Belfast Telegraph

'It's being done as a back door, seedy deal: UUP's Beattie hits out at talks exclusion

UUP MLA Doug Beattie has hit out at the way talks to restore the Northern Ireland Executive are being conducted.

Speaking on the BBC's Nolan Show, the Upper Bann politician said his party was "not even in the room for this at the moment".

"This is being done as a back door, seedy deal between the DUP and Sinn Fein and we're being kept out of the loop," he said.

"Until we start bringing all the parties in, so we can put across all of our ideas, then it is really hard to try and influence some of these things."

Northern Ireland has been without an Executive since January, following the resignation of former deputy First Minister Martin McGuinness over the DUP's conduct around the botched RHI energy scheme.

Last week Secretary of State James Brokenshire set a deadline of October 30 for the re-establishment of the Executive, after which he would be required to set a budget. 

"Political scavengers and opportunists"

Mr Beattie also discussed an article he had written for the Belfast Telegraph in which he hit out at Sinn Fein's equality agenda and described the party as "political scavengers and opportunists" - making specific reference to its pursuit of an Irish language act and support for LGBT rights.

Questioned about it, he said: "We have a political party now, which runs about and it picks up ideas from other people and it runs with them as though they are the sole arbiter of that.

"They have done it with the LGBT community as if they are the only people speaking up for them, they have done it with the Irish language act as if they are the only people speaking for it.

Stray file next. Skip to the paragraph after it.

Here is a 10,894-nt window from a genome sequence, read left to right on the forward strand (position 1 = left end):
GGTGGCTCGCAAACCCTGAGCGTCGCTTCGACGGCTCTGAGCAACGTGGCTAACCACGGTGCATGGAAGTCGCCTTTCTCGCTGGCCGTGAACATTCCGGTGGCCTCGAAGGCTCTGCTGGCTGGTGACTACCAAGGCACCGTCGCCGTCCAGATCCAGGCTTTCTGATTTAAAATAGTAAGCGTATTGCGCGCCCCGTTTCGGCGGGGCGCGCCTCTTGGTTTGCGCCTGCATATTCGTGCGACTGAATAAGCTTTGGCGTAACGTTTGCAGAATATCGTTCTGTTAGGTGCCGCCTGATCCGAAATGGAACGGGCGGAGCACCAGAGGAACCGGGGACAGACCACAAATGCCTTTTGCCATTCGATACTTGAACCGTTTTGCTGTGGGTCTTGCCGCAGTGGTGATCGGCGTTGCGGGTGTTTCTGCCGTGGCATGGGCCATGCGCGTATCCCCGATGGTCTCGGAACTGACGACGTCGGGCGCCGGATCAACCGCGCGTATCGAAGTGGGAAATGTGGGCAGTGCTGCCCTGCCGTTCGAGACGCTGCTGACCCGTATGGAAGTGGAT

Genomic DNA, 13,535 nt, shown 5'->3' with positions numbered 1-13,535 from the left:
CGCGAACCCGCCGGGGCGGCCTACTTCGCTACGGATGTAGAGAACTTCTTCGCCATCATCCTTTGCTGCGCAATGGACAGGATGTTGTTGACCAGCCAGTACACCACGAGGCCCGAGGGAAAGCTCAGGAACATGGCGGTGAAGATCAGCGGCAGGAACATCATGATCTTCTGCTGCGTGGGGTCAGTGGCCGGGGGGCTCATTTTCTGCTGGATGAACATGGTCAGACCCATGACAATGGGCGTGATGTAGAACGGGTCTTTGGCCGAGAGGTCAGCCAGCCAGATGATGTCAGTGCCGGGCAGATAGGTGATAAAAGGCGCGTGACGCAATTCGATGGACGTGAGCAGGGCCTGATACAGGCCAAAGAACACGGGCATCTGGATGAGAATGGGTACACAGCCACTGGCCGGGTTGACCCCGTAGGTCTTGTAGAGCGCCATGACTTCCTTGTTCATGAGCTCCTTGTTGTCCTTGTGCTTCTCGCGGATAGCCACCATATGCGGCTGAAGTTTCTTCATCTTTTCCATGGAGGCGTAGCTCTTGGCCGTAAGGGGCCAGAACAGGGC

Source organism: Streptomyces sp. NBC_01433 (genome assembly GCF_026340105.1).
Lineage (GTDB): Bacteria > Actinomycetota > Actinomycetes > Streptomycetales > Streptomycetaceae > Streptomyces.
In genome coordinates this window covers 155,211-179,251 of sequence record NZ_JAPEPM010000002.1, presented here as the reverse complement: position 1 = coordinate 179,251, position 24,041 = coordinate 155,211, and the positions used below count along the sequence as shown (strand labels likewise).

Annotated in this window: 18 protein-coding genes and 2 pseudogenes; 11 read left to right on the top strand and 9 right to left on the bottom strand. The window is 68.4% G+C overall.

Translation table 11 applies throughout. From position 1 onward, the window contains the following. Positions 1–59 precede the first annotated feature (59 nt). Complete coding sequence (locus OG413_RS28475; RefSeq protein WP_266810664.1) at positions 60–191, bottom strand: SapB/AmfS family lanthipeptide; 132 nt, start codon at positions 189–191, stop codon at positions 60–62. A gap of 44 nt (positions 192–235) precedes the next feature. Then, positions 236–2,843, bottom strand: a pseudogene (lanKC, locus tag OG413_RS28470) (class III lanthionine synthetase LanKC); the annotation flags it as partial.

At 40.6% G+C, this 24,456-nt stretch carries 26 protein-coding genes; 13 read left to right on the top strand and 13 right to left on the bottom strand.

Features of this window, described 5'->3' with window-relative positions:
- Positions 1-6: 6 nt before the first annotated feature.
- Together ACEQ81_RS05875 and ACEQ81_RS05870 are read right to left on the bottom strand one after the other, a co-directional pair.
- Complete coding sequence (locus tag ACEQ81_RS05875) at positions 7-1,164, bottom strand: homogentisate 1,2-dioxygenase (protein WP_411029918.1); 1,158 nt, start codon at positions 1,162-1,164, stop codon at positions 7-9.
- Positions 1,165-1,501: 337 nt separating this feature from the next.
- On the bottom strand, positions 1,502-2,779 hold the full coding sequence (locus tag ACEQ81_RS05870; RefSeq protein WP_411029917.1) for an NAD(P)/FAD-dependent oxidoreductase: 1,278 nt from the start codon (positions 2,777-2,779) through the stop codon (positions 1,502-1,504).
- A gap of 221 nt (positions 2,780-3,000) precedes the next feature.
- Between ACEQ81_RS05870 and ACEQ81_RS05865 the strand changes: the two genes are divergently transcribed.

"But when it comes to victims they are more than happy to say that incidents that occurred which were the responsibility of republicans shouldn't be investigated. But they’re more than happy that soldiers and others should be investigated."

"Absolutely wonderful language"

Mr Beattie also responded to the position on the Irish language act taken by his party leader Robin Swann - outlined at the UUP party conference at the weekend - in which it would lead to "further division in society" and would let people know "whose territory we were in by the road signs".

"There is absolutely nobody within the Ulster Unionist party who disrespects the Irish language," said Mr Beattie.

"I personally think it is an absolutely wonderful language, I think it enriches our society, I think it enriches our culture and our identity - but I am against an Irish language act.

"The two things are very, very different. And what we need to do is be extremely respectful to the Irish language community, but at the same time stand up and say our reasons for not wanting an act. They are two different things."

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